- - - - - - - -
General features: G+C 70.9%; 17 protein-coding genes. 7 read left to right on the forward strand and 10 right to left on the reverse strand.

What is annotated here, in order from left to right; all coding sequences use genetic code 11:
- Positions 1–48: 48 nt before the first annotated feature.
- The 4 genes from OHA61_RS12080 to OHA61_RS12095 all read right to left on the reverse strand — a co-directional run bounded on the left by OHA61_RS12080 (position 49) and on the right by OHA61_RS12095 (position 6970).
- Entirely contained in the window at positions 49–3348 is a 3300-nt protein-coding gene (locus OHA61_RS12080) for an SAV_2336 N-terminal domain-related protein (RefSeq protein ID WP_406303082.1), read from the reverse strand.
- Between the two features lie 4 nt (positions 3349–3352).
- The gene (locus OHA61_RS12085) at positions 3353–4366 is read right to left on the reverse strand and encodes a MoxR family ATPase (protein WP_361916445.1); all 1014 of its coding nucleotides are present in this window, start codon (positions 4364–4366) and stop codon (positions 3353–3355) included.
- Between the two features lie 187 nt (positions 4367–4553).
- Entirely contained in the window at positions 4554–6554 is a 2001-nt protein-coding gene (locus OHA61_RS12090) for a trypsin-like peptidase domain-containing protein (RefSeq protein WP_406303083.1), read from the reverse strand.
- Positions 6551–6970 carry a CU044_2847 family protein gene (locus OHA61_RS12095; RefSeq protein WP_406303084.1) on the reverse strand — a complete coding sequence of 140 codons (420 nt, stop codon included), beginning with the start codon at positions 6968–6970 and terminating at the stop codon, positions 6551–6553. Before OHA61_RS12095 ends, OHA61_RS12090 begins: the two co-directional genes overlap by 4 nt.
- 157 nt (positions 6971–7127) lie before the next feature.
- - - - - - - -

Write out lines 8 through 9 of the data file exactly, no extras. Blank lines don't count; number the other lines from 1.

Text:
- Between the two features lie 187 nt (positions 4367–4553).
- Entirely contained in the window at positions 4554–6554 is a 2001-nt protein-coding gene (locus OHA61_RS12090) for a trypsin-like peptidase domain-containing protein (RefSeq protein WP_406303083.1), read from the reverse strand.